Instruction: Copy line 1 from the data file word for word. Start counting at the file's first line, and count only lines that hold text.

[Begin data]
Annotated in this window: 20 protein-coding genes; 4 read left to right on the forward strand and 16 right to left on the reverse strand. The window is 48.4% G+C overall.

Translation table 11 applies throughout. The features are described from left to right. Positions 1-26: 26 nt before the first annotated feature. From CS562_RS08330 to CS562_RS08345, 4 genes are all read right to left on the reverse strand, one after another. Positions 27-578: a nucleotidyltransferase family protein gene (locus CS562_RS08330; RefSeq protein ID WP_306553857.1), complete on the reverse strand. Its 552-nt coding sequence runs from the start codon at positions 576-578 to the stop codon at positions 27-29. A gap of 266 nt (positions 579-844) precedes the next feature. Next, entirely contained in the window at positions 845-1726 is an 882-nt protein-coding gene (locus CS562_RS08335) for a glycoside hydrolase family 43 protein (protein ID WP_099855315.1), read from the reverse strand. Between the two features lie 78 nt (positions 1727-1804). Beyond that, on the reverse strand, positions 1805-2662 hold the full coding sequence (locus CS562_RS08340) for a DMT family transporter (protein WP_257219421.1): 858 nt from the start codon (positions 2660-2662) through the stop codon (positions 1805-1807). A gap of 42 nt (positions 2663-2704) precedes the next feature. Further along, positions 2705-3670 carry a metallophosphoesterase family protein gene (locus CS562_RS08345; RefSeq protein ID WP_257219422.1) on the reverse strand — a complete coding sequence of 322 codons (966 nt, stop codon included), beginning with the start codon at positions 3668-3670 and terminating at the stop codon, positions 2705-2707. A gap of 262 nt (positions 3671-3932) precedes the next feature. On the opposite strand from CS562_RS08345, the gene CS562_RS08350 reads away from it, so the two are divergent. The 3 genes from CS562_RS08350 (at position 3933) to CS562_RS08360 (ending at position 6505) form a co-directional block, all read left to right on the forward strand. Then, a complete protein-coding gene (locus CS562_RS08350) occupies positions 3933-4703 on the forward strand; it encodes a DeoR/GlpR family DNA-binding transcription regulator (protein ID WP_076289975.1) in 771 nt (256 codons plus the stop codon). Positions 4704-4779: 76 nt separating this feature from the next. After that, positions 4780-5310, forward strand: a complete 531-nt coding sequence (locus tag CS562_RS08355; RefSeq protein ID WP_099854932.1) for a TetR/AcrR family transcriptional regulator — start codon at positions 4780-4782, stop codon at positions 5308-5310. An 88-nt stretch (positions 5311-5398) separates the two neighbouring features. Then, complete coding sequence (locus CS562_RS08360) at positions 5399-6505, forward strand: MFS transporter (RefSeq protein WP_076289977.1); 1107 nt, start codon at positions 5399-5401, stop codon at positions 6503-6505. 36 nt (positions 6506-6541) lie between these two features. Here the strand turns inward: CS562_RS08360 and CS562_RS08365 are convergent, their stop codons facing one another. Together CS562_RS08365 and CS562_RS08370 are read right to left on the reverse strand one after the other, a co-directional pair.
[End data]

Annotated in this window: 20 protein-coding genes; 4 read left to right on the forward strand and 16 right to left on the reverse strand. The window is 48.4% G+C overall.